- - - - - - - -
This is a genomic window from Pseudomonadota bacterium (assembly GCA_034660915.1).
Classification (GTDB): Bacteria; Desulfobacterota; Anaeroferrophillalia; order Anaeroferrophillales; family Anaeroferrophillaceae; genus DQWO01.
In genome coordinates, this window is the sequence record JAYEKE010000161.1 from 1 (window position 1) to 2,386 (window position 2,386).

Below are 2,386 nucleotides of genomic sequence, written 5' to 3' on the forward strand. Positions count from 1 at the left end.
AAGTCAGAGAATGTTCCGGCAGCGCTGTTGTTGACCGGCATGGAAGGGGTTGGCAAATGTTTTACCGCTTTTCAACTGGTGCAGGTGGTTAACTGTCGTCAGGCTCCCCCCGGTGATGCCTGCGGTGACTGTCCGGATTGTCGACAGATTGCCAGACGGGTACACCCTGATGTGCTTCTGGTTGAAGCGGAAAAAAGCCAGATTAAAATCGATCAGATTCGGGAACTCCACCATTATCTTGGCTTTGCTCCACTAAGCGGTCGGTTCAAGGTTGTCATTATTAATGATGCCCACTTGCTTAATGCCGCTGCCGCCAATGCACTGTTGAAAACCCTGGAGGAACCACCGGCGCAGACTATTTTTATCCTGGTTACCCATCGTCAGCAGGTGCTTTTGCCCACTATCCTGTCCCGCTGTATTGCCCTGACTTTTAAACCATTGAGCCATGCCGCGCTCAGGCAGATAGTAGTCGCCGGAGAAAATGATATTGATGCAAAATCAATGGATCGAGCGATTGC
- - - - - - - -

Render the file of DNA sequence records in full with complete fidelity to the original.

This is a genomic window from Pseudomonadota bacterium (assembly GCA_034660915.1).
Classification (GTDB): Bacteria; Desulfobacterota; Anaeroferrophillalia; order Anaeroferrophillales; family Anaeroferrophillaceae; genus DQWO01.
In genome coordinates, this window is the sequence record JAYEKE010000161.1 from 1 (window position 1) to 2,386 (window position 2,386).

Below are 2,386 nucleotides of genomic sequence, written 5' to 3' on the forward strand. Positions count from 1 at the left end.
AAGTCAGAGAATGTTCCGGCAGCGCTGTTGTTGACCGGCATGGAAGGGGTTGGCAAATGTTTTACCGCTTTTCAACTGGTGCAGGTGGTTAACTGTCGTCAGGCTCCCCCCGGTGATGCCTGCGGTGACTGTCCGGATTGTCGACAGATTGCCAGACGGGTACACCCTGATGTGCTTCTGGTTGAAGCGGAAAAAAGCCAGATTAAAATCGATCAGATTCGGGAACTCCACCATTATCTTGGCTTTGCTCCACTAAGCGGTCGGTTCAAGGTTGTCATTATTAATGATGCCCACTTGCTTAATGCCGCTGCCGCCAATGCACTGTTGAAAACCCTGGAGGAACCACCGGCGCAGACTATTTTTATCCTGGTTACCCATCGTCAGCAGGTGCTTTTGCCCACTATCCTGTCCCGCTGTATTGCCCTGACTTTTAAACCATTGAGCCATGCCGCGCTCAGGCAGATAGTAGTCGCCGGAGAAAATGATATTGATGCAAAATCAATGGATCGAGCGATTGC